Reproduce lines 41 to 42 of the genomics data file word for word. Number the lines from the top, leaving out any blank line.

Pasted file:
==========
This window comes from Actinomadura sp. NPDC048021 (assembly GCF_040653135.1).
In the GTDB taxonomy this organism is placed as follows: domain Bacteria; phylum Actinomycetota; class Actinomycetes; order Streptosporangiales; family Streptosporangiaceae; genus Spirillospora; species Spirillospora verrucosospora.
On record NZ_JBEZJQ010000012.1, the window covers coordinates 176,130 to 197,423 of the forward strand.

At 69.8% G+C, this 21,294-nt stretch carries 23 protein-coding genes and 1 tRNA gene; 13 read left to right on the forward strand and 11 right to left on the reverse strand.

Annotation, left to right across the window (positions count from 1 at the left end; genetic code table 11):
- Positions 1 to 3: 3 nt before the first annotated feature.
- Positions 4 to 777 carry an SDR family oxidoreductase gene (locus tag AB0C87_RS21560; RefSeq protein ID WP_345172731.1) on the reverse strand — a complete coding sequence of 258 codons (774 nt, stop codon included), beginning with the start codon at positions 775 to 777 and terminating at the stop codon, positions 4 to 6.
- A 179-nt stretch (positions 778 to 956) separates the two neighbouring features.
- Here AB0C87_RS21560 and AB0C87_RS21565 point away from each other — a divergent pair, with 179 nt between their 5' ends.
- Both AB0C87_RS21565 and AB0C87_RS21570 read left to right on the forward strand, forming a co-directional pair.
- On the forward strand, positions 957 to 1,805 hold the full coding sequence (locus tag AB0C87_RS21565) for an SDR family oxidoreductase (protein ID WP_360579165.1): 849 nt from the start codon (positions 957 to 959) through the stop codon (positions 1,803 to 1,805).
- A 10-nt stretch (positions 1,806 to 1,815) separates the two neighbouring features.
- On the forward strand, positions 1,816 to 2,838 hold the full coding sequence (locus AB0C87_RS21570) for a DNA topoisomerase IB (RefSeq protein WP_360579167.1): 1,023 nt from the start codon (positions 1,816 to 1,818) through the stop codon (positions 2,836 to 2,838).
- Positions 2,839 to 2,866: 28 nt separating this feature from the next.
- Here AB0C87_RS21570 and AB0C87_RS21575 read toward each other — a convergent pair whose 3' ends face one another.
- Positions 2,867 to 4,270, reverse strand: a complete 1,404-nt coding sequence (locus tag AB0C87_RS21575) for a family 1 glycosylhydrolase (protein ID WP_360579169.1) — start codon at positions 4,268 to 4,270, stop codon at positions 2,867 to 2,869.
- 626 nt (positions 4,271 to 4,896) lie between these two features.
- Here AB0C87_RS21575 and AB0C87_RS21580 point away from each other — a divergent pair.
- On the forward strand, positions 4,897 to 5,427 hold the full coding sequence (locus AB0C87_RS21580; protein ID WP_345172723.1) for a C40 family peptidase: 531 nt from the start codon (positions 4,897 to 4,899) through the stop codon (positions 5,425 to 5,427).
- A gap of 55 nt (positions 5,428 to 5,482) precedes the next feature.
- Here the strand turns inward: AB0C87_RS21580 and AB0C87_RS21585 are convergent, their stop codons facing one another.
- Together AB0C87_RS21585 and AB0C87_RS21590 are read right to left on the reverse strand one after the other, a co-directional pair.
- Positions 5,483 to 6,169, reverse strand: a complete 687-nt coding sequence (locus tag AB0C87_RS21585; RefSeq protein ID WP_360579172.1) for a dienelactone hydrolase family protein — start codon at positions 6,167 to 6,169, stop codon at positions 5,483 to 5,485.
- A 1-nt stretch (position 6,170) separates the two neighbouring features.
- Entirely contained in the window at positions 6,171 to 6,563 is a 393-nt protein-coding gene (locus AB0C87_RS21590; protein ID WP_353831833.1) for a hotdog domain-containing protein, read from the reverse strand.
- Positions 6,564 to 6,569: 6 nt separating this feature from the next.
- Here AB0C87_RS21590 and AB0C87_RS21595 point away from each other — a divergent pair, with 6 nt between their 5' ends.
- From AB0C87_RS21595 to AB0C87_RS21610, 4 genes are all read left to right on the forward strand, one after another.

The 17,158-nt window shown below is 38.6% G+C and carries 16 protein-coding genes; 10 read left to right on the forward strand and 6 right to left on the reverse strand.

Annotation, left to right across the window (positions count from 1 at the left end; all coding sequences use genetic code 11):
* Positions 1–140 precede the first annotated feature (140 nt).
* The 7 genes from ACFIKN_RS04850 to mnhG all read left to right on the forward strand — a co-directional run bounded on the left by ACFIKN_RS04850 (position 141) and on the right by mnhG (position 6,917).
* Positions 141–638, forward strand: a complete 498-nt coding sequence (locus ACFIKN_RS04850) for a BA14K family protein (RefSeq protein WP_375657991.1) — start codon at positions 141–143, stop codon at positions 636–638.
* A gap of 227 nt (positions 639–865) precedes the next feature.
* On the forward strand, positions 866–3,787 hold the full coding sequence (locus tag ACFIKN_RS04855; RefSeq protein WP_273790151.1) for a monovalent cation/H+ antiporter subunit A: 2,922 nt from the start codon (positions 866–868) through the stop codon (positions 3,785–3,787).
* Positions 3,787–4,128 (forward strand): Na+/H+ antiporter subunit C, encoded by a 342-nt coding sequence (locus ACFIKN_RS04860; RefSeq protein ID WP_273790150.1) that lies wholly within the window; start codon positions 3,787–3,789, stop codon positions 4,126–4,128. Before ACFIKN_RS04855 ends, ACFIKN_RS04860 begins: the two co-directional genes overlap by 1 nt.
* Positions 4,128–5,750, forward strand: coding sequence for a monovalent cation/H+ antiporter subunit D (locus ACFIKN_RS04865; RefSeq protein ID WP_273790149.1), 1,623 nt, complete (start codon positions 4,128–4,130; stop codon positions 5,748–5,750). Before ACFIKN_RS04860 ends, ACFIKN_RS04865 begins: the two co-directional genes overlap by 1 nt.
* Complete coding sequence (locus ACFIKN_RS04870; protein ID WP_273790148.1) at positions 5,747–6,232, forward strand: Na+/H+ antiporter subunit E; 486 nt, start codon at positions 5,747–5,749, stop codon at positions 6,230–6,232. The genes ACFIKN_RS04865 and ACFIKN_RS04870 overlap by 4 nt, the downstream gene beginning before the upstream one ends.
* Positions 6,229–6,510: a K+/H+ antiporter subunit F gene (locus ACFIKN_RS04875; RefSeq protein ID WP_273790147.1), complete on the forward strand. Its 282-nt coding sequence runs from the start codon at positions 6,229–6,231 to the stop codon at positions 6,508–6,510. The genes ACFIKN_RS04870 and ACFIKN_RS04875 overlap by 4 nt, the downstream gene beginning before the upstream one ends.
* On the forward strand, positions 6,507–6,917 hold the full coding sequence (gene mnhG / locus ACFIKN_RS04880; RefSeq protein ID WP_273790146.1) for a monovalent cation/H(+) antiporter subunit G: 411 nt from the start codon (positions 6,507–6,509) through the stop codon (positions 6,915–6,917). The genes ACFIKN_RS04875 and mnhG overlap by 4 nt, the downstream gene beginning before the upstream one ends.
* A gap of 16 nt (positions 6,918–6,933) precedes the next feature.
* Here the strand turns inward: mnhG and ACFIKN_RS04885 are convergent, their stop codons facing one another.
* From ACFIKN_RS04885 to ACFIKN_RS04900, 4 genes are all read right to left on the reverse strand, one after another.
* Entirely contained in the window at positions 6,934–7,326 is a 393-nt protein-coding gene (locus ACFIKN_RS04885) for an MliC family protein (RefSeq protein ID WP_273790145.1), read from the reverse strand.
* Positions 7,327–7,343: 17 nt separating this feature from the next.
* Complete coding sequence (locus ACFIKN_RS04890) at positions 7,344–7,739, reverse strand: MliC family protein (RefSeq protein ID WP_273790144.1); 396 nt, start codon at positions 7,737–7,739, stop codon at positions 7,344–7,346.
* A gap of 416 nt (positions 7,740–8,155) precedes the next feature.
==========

* A gap of 16 nt (positions 6,918–6,933) precedes the next feature.
* Here the strand turns inward: mnhG and ACFIKN_RS04885 are convergent, their stop codons facing one another.